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Hunt v. Rodriguez

August 18, 2009

ZACKERY HUNT, PLAINTIFF,
v.
R. RODRIGUEZ, ET AL., DEFENDANTS



The opinion of the court was delivered by: Gregory G. Hollows United States Magistrate Judge

ORDER & FINDINGS AND RECOMMENDATIONS

Introduction

Plaintiff, apparently an intermittent state prisoner, county inmate or parolee*fn1 proceeding pro se, seeks relief pursuant to 42 U.S.C. § 1983. Pending before the court is 1) defendant's motion for summary judgment, filed on February 24, 2009 (dkt # 67), to which plaintiff filed his opposition on April 15, 2009 (dkt # 80 and # 81), after which defendant filed a reply on April 23, 2009 (dkt # 85); 2) plaintiff's April 15, 2009 (dkt #79), request for a continuance and request (dkt # 82) for the court to order defendant to comply with the court's order, filed on January 26, 2009, to which defendant filed her opposition on April 23, 2009 (dkt # 84 and also at dkt # 85*fn2 ); 3) plaintiff's April 21, 2009 (dkt # 83), motion for a continuance and motion to compel in response to the court's order, filed on April 8, 2009, granting plaintiff a thirty-day extension of time either to file an opposition to the motion for summary judgment filed by defendant or to make the request showing for a continuance pursuant to Fed. R. Civ. P. 56(f), and plaintiff's May 1, 2009 (dkt # 86), motion again seeking a continuance, to which defendant filed an opposition on May 7, 2009 (dkt # 87).

By way of providing context to the current posture of the case, the court notes that the summary judgment motion is now pending because the undersigned vacated defendant's prior motion to dismiss, pursuant to Fed. R. Civ. P. 12(b)(6), because defendant's efforts within that motion to obtain judicial notice of public documents containing disputed facts and not actually judicially noticeable on a motion to dismiss, would have transmuted it impermissibly into one brought pursuant to Fed. R. Civ. P. 56. See Order, filed on Jan. 26, 2009; Lee v. City of Los Angeles, 250 F.3d 668, 689-690 (9th Cir. 2001). The court directed defendant therein to file a summary judgment motion within thirty days. Defendant filed the dispositive motion timely, pursuant to the order; defendant's answer was filed on Feb. 25, 2009 (dkt # 68).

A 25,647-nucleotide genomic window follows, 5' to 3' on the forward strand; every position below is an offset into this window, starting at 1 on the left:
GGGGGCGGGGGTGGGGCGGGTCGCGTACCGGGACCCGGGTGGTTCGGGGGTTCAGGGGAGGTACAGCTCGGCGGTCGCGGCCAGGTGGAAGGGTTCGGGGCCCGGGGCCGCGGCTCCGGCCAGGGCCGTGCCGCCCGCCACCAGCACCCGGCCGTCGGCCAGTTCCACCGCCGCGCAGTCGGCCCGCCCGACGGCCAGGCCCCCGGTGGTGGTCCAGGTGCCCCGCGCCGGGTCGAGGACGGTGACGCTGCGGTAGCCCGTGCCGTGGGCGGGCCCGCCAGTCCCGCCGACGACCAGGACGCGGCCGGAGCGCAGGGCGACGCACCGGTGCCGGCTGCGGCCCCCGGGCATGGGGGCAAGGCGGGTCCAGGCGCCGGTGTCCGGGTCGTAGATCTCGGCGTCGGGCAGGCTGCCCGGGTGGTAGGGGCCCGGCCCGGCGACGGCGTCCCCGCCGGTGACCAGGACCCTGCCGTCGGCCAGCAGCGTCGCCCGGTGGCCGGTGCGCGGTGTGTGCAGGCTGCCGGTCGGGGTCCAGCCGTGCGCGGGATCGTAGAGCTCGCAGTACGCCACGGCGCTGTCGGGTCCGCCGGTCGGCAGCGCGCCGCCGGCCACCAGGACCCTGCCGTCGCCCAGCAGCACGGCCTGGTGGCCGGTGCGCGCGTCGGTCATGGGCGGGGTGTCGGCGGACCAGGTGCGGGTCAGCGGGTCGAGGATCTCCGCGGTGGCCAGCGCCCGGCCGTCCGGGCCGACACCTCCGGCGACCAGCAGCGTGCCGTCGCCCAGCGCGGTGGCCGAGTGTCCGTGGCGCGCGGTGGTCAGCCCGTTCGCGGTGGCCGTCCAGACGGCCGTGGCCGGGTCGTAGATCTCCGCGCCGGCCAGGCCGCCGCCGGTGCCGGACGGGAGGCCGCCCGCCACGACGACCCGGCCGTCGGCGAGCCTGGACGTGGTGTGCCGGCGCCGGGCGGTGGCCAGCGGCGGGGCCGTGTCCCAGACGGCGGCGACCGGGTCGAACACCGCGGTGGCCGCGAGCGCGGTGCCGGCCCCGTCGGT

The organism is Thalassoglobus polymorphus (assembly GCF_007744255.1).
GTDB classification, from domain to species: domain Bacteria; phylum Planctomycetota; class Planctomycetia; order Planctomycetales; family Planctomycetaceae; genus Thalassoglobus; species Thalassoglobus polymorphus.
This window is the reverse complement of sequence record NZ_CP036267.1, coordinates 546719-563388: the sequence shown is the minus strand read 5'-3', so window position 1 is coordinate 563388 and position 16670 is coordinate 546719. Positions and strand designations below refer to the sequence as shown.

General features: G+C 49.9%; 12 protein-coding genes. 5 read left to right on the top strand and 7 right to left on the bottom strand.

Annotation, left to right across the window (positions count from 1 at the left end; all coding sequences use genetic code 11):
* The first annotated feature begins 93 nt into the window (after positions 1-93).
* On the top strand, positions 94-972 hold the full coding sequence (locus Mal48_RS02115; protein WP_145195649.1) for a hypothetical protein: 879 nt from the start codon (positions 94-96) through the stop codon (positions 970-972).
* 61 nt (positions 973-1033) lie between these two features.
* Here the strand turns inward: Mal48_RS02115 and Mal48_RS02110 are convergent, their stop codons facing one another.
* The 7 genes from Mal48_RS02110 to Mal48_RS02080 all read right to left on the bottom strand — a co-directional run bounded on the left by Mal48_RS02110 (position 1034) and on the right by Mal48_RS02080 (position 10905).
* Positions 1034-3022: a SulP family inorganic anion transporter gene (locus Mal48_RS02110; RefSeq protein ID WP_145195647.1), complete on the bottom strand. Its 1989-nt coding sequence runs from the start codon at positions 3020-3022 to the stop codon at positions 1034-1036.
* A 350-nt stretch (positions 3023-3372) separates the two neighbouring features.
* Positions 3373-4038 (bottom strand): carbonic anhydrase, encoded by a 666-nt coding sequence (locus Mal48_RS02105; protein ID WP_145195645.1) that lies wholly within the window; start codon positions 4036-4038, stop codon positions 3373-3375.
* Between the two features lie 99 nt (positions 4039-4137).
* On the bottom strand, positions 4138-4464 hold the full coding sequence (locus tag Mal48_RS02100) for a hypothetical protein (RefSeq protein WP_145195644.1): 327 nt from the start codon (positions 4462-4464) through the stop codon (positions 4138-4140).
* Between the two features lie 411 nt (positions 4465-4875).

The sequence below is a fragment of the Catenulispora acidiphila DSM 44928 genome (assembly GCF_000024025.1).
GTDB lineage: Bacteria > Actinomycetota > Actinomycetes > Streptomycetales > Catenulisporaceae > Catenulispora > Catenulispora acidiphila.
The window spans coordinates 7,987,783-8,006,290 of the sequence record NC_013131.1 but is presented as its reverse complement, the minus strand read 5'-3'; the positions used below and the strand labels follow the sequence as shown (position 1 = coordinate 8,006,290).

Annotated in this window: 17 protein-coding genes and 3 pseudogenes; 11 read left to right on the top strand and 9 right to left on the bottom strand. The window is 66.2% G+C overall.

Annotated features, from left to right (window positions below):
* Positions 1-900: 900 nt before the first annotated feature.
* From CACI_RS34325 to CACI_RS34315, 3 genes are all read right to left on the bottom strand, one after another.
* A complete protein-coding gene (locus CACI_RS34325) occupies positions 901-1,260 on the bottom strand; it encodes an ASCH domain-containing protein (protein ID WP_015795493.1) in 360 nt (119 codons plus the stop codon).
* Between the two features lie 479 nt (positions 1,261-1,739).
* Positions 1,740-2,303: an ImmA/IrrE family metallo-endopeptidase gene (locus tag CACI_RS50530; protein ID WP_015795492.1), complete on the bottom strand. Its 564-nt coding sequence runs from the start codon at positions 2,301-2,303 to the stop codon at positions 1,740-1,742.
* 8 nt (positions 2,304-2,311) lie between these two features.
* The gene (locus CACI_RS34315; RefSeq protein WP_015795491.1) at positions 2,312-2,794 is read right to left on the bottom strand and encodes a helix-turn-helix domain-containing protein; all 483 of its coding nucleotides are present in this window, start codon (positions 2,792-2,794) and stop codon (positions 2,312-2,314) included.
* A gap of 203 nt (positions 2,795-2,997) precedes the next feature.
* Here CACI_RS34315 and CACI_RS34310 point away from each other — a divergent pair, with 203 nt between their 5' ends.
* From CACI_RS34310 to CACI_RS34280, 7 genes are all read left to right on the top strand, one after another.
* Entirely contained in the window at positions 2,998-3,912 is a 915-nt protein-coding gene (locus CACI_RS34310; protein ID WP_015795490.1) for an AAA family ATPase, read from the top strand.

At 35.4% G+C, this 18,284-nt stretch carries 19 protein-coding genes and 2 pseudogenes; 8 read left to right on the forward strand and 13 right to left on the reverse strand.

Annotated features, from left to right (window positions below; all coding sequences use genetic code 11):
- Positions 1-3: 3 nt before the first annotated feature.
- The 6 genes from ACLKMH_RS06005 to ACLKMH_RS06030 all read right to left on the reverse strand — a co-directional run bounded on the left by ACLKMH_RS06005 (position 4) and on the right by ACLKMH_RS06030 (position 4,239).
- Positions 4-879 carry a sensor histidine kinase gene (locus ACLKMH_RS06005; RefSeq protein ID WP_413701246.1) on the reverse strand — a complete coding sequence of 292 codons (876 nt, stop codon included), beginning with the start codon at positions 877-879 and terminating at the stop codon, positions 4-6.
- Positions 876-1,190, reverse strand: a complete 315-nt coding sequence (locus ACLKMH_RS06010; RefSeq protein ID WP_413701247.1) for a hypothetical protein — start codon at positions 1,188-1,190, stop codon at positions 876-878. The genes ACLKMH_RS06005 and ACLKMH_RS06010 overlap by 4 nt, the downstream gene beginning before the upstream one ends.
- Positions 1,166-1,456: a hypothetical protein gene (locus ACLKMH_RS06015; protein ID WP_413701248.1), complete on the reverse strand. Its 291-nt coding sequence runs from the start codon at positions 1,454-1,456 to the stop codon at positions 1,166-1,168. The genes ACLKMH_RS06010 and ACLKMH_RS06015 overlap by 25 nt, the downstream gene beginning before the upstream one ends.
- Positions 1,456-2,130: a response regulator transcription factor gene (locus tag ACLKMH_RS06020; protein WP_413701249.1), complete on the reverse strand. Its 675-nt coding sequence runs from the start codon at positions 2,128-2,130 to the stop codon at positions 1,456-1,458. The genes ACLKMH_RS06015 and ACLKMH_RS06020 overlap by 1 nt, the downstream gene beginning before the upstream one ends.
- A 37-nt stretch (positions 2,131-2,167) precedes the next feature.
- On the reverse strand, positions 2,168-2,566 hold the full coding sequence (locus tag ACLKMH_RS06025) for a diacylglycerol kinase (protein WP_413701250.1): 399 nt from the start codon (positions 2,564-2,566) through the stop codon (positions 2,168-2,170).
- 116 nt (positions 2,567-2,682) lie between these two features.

Second Amended Complaint

As the court has previously set forth, by Order, filed on Jan. 26, 2009 (dkt # 64) (p. 2), on April 21, 2008, plaintiff filed a second amended complaint,*fn3 naming as the sole defendant Parole Agent R. Rodriguez of the San Jose Region II office. Second Amended Complaint (SAC), pp. 2-3. Defendant Rodriguez is plaintiff's parole agent, responsible for supervising plaintiff's parole and for discharging plaintiff from parole. Id., at 3. Although plaintiff had been discharged from parole as of April 17, 2005, for which plaintiff had signed a CDC 1515 form (a copy of which plaintiff does not attach to his complaint), defendant Rodriguez placed a parole hold on plaintiff on July 12, 2006, and thereafter charged plaintiff with "approx[imately]" two parole violations. Id., at 3-4. Defendant Rodriguez was deprived of his liberty for eight months, was exposed to prison riots, was unable to work, and deprived of his family's support due to the actions of defendant Rodriguez. [Id., at 4]. Plaintiff seeks money damages and declaratory relief in the form of a declaration that plaintiff's parole discharge date was April 17, 2005. Id., at 3.